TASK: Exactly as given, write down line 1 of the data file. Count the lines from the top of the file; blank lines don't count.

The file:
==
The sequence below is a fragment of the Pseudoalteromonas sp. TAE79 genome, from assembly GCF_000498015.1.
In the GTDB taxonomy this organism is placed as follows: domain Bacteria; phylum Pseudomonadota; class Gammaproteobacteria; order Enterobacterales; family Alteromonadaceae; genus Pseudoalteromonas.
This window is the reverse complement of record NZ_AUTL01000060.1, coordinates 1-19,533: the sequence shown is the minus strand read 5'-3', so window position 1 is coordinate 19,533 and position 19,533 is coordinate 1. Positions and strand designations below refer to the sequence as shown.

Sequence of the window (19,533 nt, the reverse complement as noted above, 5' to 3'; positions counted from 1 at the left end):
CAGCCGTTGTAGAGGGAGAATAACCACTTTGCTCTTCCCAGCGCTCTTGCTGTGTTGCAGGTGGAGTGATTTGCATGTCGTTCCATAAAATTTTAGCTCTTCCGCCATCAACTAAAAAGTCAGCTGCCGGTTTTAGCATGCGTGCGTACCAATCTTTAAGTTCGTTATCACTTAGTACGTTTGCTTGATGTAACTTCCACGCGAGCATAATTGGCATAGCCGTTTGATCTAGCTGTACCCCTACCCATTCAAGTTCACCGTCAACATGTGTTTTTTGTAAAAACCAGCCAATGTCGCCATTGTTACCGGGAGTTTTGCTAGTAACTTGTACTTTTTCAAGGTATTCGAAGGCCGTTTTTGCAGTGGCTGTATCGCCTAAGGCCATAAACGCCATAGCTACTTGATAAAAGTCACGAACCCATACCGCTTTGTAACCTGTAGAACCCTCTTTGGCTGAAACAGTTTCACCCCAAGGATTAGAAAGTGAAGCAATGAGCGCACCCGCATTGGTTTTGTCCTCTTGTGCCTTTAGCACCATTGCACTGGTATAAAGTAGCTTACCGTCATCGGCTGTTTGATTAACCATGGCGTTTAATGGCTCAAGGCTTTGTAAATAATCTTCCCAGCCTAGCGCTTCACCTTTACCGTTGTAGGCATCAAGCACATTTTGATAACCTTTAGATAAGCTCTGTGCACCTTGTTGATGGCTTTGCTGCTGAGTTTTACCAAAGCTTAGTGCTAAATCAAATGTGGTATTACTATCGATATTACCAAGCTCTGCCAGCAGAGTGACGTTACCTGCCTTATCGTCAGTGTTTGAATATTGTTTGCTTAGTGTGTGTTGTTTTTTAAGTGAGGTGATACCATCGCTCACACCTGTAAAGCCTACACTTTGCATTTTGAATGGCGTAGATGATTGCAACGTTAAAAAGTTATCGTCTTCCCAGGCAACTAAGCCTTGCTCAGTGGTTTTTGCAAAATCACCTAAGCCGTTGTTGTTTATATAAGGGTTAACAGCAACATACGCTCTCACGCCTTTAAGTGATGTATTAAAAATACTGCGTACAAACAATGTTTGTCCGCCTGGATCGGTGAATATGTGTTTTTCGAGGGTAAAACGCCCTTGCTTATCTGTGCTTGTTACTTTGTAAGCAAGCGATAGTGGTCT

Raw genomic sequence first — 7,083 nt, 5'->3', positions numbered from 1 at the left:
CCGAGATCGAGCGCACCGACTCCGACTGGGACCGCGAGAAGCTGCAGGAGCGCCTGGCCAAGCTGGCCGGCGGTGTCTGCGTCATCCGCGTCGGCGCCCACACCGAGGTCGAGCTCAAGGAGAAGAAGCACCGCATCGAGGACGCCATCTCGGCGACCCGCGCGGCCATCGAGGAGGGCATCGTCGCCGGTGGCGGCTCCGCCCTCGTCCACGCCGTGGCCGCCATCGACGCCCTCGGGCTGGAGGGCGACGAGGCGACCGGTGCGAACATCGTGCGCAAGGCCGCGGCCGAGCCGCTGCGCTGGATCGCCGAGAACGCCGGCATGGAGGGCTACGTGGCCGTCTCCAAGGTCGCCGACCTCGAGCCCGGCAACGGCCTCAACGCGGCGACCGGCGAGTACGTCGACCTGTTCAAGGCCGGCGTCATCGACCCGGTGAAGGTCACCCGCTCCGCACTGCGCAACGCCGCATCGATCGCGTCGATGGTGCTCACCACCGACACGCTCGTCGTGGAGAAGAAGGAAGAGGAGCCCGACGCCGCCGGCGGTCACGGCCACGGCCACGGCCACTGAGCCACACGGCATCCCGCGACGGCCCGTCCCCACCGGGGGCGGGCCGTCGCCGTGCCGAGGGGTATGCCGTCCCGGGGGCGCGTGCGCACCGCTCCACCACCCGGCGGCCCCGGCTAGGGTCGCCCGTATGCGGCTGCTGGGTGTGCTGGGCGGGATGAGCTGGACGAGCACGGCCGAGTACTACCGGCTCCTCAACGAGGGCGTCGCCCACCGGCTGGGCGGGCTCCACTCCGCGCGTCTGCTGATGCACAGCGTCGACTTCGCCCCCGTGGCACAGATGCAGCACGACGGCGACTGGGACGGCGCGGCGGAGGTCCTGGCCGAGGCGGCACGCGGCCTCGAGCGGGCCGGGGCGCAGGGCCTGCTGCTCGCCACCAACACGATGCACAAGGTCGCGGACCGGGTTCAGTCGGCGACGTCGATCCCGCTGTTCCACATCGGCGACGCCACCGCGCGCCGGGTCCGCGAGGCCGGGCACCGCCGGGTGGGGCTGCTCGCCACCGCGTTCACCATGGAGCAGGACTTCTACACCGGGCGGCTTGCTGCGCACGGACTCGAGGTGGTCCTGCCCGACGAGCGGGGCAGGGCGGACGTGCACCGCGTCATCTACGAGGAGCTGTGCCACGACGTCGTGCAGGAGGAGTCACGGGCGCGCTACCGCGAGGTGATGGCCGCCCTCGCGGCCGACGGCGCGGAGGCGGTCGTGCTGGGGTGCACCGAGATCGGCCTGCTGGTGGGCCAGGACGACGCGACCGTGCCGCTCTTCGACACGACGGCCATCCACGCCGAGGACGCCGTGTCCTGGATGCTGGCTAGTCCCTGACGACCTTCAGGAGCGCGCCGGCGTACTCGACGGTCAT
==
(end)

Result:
The sequence below is a fragment of the Pseudoalteromonas sp. TAE79 genome, from assembly GCF_000498015.1.